What can cultural institutions do to foster a STEAM approach, in which art acts as a stimulus for the dissemination and understanding of scientific research and science acts as a stimulus for the search for new artistic languages ​​and new means of expression?

For several years, the most important museums have been promoting initiatives aimed at audience engagement, enriching their programs with projects that involve the public, which from passive users of exhibitions are transformed into active users of workshops, interactive visits, etc.


The Leonardo da Vinci Museum

A good practice in this direction comes from the National Museum of Science and Technology “Leonardo da Vinci” in Milan, born in 1953, through the Future Inventors program. The program “aims to involve children aged 11 to 13 in STEM disciplines” through an innovative approach that overcomes the distinction between scientific and artistic subjects. The program’s “place of experimentation” is a permanent laboratory where all museum visitors can interact with art installations that stand at the crossroads of art, science and technology. The main themes around which the digital installations hosted by the museum revolve are image, sound and pixel.

Inside the Leonardo da Vinci Museum.

The most interesting element to highlight of the Future Inventors initiative is the high quality of the works of art, produced by contemporary artists of international standing such as Michael Bromley, Anders Lind, Machiel Veltkamp and Moritz Simon Geist. It is in this balance between artistic research and scientific research that the A of Art can organically fit into the STEM disciplines. The digital installations hosted by Future Inventors are works of art in terms of aesthetics and language, but at the same time they are innovative teaching tools, which educate young people in scientific contents through an experiential approach that allows them to manipulate the works and interact with them.

Be inspired: watch the video with the artworks of the Future Inventors laboratory


The Serpentine Gallery

But cultural institutions can go even further, becoming STEAM research and experimentation centers themselves. This is the goal of the Arts Technologies program of the Serpentine Gallery in London, a contemporary art gallery founded in 1970.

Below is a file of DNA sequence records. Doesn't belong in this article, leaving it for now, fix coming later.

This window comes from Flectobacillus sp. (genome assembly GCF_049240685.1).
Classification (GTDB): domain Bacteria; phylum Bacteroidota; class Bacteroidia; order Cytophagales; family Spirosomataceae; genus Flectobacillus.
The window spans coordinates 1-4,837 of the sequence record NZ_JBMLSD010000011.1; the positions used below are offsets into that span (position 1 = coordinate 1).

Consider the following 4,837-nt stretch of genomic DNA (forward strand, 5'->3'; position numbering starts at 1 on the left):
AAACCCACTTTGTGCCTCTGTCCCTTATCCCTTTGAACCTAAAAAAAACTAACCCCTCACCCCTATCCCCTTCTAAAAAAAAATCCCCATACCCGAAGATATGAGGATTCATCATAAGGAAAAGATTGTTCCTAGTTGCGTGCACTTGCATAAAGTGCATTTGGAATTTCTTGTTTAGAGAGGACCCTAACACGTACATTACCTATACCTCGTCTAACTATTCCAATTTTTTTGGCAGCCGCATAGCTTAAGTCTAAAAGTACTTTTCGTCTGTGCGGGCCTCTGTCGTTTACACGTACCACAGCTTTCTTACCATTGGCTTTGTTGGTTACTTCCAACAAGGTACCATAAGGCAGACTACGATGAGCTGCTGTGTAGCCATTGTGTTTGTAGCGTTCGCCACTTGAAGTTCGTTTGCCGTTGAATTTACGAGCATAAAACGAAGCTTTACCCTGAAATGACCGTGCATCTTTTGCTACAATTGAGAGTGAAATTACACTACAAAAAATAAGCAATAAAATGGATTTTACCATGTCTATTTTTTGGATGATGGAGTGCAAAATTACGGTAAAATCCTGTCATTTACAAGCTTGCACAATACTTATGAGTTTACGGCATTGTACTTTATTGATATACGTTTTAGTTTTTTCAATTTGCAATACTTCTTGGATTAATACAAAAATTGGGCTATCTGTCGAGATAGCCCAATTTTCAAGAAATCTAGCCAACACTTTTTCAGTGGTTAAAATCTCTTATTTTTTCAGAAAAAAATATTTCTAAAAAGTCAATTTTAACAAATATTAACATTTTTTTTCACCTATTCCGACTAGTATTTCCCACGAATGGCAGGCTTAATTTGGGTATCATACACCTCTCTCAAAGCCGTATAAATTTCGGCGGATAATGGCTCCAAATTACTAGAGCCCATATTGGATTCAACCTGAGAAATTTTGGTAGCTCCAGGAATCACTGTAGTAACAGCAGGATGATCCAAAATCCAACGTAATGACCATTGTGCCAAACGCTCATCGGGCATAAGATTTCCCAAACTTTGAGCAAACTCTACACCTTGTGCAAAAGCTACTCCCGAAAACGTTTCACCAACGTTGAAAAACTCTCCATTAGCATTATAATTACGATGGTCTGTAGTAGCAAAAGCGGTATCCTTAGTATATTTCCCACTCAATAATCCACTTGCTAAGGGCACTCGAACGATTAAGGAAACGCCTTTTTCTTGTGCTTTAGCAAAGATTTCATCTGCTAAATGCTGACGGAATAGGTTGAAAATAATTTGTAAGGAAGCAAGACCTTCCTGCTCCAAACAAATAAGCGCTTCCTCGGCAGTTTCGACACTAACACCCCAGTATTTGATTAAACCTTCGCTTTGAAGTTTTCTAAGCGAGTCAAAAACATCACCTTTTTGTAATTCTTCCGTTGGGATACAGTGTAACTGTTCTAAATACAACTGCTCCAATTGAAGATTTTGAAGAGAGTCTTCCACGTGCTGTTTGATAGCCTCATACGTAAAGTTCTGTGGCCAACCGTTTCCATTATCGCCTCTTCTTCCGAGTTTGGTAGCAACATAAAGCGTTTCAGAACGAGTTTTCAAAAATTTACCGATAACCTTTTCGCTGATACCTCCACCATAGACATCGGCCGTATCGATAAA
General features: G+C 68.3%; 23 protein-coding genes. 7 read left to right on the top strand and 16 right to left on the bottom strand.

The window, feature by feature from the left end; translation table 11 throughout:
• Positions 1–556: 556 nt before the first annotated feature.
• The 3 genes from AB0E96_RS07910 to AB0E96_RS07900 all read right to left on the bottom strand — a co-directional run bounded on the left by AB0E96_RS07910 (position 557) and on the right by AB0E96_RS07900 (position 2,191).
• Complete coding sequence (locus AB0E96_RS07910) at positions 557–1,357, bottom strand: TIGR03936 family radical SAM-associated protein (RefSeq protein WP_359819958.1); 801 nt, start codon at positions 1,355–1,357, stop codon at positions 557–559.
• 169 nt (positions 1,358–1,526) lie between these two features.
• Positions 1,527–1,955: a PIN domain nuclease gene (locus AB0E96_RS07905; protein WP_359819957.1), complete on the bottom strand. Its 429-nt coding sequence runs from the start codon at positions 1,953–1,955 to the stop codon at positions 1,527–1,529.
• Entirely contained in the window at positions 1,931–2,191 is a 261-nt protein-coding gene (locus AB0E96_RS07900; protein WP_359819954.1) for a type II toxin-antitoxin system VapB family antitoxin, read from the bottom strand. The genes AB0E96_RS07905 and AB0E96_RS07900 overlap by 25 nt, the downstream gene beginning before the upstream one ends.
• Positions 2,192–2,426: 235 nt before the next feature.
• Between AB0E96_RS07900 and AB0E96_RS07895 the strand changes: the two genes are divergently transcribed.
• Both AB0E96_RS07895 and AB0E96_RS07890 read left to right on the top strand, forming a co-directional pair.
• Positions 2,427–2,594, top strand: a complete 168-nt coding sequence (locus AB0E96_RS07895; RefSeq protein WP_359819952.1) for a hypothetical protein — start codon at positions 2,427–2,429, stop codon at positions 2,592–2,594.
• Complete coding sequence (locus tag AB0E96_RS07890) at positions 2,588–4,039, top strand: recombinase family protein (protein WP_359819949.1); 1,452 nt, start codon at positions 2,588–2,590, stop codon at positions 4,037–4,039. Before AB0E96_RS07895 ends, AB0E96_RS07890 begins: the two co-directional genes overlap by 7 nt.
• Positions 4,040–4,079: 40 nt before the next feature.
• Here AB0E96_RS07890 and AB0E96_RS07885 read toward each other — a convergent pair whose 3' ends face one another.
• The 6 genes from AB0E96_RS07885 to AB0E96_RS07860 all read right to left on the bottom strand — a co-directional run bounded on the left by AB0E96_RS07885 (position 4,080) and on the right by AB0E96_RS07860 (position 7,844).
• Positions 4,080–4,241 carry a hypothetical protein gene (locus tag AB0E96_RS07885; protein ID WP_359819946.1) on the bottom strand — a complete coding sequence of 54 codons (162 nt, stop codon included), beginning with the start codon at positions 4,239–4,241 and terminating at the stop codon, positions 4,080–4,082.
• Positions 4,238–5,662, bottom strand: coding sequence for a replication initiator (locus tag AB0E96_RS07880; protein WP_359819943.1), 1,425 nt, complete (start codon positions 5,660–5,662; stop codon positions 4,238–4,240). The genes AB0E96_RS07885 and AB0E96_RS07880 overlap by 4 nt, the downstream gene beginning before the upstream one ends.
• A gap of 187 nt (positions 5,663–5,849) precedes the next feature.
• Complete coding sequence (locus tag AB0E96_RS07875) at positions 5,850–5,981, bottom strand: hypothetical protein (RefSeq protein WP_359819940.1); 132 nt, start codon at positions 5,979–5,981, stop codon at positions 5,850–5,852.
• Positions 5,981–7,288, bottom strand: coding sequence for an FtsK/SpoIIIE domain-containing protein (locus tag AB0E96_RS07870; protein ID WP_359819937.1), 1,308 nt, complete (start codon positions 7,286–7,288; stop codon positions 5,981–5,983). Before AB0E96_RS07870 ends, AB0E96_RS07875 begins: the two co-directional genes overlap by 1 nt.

“The Arts Technologies program at Serpentine proposes critical and interdisciplinary perspectives on advanced technologies through artistic interventions.

Challenging and reshaping the role that technologies can play in culture and society is part of Serpentine’s commitment to supporting new artistic experiments at what has now become a historical intersection. The program initiates and supports artists in developing ambitious artworks that deploy advanced technologies as a medium, tool or topic, often operating beyond gallery walls.

The foundation of the Arts Technologies program is located in an evolving R&D Platform that supports the development of infrastructures for ongoing artistic exploration and interrogation of advanced and emerging technologies. ”

The Serpentine Gallery at night.

The Serpentine Gallery is one of the most virtuous examples of how a cultural center, which speaks the language of art and which at the same time lives in the contemporary world, in which one cannot fail to consider the specific weight of new technologies, can offer a relevant contribution in the research and creation of innovative technologies.

The world of culture cannot leave the debate and development of new technologies in the hands of technicians: for them to evolve in a sustainable and inclusive direction, culture and science must dialogue on directions and objectives of technological development.

Be inspired: watch the video of the I Magma app / oracle created by the artist Jenna Sutela

Written by Alessia Tripaldi, Sineglossa